(Adopted by City Council on October 19, 2015)

COMMUNITY, ECONOMIC DEVELOPMENT, TRANSPORTATION, AND INFRASTRUCTURE

I-5 JBLM Corridor

CouncilLegislativePolicyManual
The I-5 JBLM corridor is fully funded in the transportation revenue package adopted by the Legislature. The City will work with WSDOT to ensure timely progress of the project.  The City will continue to advocate for any appropriations or policy changes needed to advance the project in the best interests of our community and region.

South Sound Military & Communities Partnership and Joint Base Lewis McChord

The City is a strong partner with Joint Base Lewis McChord (JBLM) and a founding member of the South Sound Military Communities Partnership (SSMCP).  JBLM is an employment hub for the City of Lakewood, and Lakewood has the 3rd largest city population of active duty service members in the greater Pierce and Thurston Counties region.

The SSMCP’s mission is to foster communication, understanding and mutual benefit by serving as the most effective point of coordination for resolution of those issues which transcend the specific interests of the military and civilian communities of the South Sound region. Its membership includes Pierce and Thurston County local governments, JBLM and the WA Military Department, and economic development, social services, health care, educational, transportation, and military support organizations.  Current SSMCP priorities include expanding missions at JBLM and thus spurring local economic development off base; workforce transition; active duty, military family and veteran awareness of health care and social service availability; and increasing state level support of military presence in Washington.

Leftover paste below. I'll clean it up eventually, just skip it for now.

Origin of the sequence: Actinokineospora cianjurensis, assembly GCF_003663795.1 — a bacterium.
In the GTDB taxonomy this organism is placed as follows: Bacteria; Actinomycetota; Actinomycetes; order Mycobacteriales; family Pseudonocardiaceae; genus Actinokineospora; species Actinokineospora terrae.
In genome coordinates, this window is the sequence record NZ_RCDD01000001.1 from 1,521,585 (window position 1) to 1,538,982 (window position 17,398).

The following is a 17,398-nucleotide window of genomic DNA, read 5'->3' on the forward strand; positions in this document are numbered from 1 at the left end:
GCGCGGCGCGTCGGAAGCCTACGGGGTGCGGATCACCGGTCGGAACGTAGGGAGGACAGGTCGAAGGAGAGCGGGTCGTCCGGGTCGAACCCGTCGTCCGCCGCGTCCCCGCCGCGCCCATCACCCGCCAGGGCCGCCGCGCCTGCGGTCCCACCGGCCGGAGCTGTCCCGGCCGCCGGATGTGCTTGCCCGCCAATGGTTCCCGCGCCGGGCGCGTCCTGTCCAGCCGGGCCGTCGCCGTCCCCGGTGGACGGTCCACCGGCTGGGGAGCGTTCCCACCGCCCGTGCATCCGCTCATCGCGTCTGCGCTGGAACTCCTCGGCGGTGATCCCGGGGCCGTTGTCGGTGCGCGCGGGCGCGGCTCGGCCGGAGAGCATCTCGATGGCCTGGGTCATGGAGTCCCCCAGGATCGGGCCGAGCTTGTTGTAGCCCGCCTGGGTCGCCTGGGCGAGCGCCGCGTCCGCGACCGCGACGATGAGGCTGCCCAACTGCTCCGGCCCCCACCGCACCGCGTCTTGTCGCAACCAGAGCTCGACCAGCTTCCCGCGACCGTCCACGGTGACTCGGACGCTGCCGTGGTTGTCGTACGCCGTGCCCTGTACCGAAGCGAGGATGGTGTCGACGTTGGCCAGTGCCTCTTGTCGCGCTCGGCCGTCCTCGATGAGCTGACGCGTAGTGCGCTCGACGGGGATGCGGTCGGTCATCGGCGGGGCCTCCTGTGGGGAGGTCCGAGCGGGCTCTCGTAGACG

The City of Lakewood supports the ongoing efforts of the SSMCP and supports policy decisions that assist JBLM. The City also believes in a strong commitment from the State in support of military affairs, such as maintaining the Governor’s Subcabinet on Military Downsizing;  strengthening financial, legislative and political support for military presence in Washington in anticipation of future force restructuring or defense contract reductions due to sequestration, Department of Defense budget reductions, and/or base realignment and closure (BRAC) rounds; continuing to support the Washington Military Alliance (WMA), and providing financial assistance  for local military advocacy agencies such as Forward Fairchild, the Puget Sound Naval Bases Association, SSMCP, and veteran support groups such as RallyPoint/6.